The Ossification of American Labor Law
Posted: 13 Dec 2002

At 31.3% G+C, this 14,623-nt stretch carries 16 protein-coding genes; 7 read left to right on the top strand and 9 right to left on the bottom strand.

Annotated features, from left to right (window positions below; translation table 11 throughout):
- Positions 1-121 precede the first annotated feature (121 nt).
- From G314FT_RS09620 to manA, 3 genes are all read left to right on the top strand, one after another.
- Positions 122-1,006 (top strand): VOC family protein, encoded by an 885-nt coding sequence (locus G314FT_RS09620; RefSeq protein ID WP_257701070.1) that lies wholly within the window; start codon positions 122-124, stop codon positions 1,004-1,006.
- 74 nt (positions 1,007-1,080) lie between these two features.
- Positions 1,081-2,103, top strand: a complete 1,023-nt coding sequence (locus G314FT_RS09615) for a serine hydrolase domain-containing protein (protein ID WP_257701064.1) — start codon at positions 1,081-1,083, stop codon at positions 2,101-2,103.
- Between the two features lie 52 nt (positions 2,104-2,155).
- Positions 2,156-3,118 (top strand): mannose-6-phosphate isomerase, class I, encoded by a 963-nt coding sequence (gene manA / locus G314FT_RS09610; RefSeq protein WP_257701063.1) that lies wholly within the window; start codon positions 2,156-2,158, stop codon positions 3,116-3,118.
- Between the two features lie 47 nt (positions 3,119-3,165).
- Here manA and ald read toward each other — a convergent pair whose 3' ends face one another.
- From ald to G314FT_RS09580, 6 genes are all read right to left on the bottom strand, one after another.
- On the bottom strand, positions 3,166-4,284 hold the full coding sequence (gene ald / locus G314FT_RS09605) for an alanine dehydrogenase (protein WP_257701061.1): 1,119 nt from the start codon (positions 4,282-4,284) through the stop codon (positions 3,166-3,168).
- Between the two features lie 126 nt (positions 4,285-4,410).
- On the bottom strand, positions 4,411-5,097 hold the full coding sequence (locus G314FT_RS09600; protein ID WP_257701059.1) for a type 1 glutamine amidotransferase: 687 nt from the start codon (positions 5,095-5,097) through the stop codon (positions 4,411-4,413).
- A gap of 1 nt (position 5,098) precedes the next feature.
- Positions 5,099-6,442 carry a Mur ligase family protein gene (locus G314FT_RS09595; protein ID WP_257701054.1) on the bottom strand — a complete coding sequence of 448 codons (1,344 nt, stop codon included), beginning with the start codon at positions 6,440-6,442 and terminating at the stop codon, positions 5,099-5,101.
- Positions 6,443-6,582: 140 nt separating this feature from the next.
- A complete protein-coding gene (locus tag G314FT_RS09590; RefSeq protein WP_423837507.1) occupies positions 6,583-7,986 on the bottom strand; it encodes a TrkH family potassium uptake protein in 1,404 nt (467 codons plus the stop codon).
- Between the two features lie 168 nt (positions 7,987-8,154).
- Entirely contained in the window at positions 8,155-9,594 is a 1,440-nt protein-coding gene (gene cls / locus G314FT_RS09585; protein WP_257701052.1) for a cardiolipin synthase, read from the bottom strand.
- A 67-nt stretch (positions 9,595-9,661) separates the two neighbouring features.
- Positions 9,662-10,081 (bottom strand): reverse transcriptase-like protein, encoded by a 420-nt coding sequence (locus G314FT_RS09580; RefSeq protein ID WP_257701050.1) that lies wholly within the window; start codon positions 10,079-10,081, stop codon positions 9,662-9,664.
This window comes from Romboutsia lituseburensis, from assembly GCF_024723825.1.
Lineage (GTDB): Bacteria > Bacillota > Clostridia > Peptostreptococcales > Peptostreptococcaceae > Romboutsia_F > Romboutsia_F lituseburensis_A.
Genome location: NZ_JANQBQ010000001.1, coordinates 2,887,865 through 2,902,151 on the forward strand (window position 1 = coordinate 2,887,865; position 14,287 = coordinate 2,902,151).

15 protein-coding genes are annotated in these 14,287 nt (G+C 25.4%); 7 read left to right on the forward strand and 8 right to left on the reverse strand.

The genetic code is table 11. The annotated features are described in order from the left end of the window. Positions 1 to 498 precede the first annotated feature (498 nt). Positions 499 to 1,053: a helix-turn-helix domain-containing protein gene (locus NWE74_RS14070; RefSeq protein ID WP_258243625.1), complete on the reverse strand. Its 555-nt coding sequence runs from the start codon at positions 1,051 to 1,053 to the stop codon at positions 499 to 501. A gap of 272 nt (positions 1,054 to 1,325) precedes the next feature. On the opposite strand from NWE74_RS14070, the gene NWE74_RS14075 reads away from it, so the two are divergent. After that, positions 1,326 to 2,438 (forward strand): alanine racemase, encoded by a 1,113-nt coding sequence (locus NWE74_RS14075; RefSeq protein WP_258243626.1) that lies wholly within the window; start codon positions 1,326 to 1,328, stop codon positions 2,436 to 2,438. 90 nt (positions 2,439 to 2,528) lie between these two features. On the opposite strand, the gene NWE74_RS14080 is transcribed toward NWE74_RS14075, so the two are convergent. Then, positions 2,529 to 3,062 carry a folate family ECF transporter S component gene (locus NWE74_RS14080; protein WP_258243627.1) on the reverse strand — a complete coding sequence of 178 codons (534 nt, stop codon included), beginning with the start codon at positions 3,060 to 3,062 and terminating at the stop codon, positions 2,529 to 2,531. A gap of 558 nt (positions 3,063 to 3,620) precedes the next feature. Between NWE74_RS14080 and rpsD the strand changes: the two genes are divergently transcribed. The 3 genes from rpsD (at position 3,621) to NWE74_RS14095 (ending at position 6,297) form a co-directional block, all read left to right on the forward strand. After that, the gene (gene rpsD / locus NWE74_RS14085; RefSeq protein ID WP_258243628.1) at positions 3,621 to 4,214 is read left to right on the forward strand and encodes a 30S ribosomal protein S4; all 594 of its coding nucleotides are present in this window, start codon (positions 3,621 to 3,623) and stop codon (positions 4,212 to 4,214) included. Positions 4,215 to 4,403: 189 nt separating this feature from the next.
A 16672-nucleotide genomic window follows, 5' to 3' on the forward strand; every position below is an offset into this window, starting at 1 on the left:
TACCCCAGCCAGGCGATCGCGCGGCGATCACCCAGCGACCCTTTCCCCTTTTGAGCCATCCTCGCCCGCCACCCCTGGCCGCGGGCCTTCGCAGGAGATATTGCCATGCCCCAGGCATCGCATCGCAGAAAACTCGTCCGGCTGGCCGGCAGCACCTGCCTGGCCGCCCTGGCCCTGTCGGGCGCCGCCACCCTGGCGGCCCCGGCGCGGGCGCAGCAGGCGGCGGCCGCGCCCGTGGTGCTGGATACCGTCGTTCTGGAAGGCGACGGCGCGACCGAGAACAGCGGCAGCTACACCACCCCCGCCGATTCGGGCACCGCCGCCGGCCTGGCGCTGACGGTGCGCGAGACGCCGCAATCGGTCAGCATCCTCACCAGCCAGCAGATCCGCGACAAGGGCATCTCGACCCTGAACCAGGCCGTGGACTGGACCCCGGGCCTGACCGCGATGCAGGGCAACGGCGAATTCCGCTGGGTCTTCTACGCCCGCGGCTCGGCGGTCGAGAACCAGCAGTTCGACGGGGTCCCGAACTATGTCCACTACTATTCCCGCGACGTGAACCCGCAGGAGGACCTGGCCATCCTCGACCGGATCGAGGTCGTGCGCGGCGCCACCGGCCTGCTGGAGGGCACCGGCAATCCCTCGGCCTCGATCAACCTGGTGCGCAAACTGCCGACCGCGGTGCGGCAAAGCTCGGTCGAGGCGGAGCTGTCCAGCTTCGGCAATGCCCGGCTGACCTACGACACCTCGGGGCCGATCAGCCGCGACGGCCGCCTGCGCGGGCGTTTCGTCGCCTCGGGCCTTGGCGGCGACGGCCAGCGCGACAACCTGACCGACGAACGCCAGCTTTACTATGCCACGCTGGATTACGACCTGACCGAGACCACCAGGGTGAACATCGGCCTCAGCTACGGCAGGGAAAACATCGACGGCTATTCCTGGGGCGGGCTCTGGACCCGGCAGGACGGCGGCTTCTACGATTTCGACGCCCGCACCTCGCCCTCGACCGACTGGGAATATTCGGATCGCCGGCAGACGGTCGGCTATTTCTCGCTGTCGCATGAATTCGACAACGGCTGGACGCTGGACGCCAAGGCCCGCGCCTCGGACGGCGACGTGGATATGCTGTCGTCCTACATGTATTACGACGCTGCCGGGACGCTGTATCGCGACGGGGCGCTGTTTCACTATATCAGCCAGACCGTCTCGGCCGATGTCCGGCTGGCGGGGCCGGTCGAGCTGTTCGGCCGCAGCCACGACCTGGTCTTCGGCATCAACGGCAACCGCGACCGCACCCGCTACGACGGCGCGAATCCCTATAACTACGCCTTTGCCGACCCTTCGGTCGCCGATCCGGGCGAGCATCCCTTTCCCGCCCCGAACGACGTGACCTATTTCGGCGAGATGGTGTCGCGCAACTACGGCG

This article argues that the ineffectuality of American labor law and the shrinking scope of collective representation and collective bargaining are partly traceable to the law's "ossification" - to its having been essentially sealed off both from democratic revision and renewal and from local experimentation and innovation to a remarkably complete extent and for a remarkably long time. The elements of this process of ossification are various and familiar; yet, once assembled, they make up an impressive set of barriers to innovation. Most obviously, the National Labor Relations Act has been virtually unamendable for over forty years due to an exceptionally durable congressional deadlock. But the labor law scheme has also been effectively cut off from "market"-driven competition by employers; from the entrepreneurial energies of individual plaintiffs and the plaintiff's bar, and the creativity they can sometimes coax from the courts; from variation and experimentation at the state or local level by representative or judicial bodies; from the winds of changing constitutional doctrine; and from emerging transnational legal norms. Finally, the National Labor Relations Board - the designated institutional vehicle for adjusting the labor laws to modern conditions - is increasingly hemmed in by the age of the text and the large body of judicial interpretations that has grown up over the years. While the argument may seem to counsel only pessimism about the prospects for reform, it may also help to identify potential pathways of change that have not been fully appreciated. Indeed, some of those pathways are being paved by the process of ossification itself. By impelling private parties to find their own paths outside of the existing regime, the ossification of labor law may be setting in motion the very forces that may eventually lead toward legal change.
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